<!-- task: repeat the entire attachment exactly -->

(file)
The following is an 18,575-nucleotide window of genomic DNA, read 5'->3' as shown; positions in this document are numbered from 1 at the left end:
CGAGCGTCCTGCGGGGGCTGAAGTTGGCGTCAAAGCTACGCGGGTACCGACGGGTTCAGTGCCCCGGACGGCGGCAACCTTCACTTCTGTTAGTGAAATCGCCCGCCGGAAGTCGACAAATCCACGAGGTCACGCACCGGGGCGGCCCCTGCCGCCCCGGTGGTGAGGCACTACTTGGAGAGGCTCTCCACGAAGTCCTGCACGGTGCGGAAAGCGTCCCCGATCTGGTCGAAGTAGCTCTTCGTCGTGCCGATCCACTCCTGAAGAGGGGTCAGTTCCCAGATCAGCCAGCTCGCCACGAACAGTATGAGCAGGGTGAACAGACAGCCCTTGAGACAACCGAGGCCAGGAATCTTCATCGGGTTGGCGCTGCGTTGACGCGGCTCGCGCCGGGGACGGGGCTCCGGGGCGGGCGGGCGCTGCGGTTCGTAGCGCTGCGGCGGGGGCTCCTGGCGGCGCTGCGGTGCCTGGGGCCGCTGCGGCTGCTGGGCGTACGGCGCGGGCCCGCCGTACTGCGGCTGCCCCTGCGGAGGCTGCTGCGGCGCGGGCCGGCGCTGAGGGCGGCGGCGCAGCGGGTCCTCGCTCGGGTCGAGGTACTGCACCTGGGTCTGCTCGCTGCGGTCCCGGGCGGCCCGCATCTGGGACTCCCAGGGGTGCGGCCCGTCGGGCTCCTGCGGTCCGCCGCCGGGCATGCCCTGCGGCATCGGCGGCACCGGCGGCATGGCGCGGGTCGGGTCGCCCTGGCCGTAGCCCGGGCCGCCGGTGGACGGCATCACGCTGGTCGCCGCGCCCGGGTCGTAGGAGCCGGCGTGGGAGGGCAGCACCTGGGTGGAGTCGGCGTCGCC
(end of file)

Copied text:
The following is an 18,575-nucleotide window of genomic DNA, read 5'->3' as shown; positions in this document are numbered from 1 at the left end:
CGAGCGTCCTGCGGGGGCTGAAGTTGGCGTCAAAGCTACGCGGGTACCGACGGGTTCAGTGCCCCGGACGGCGGCAACCTTCACTTCTGTTAGTGAAATCGCCCGCCGGAAGTCGACAAATCCACGAGGTCACGCACCGGGGCGGCCCCTGCCGCCCCGGTGGTGAGGCACTACTTGGAGAGGCTCTCCACGAAGTCCTGCACGGTGCGGAAAGCGTCCCCGATCTGGTCGAAGTAGCTCTTCGTCGTGCCGATCCACTCCTGAAGAGGGGTCAGTTCCCAGATCAGCCAGCTCGCCACGAACAGTATGAGCAGGGTGAACAGACAGCCCTTGAGACAACCGAGGCCAGGAATCTTCATCGGGTTGGCGCTGCGTTGACGCGGCTCGCGCCGGGGACGGGGCTCCGGGGCGGGCGGGCGCTGCGGTTCGTAGCGCTGCGGCGGGGGCTCCTGGCGGCGCTGCGGTGCCTGGGGCCGCTGCGGCTGCTGGGCGTACGGCGCGGGCCCGCCGTACTGCGGCTGCCCCTGCGGAGGCTGCTGCGGCGCGGGCCGGCGCTGAGGGCGGCGGCGCAGCGGGTCCTCGCTCGGGTCGAGGTACTGCACCTGGGTCTGCTCGCTGCGGTCCCGGGCGGCCCGCATCTGGGACTCCCAGGGGTGCGGCCCGTCGGGCTCCTGCGGTCCGCCGCCGGGCATGCCCTGCGGCATCGGCGGCACCGGCGGCATGGCGCGGGTCGGGTCGCCCTGGCCGTAGCCCGGGCCGCCGGTGGACGGCATCACGCTGGTCGCCGCGCCCGGGTCGTAGGAGCCGGCGTGGGAGGGCAGCACCTGGGTGGAGTCGGCGTCGCC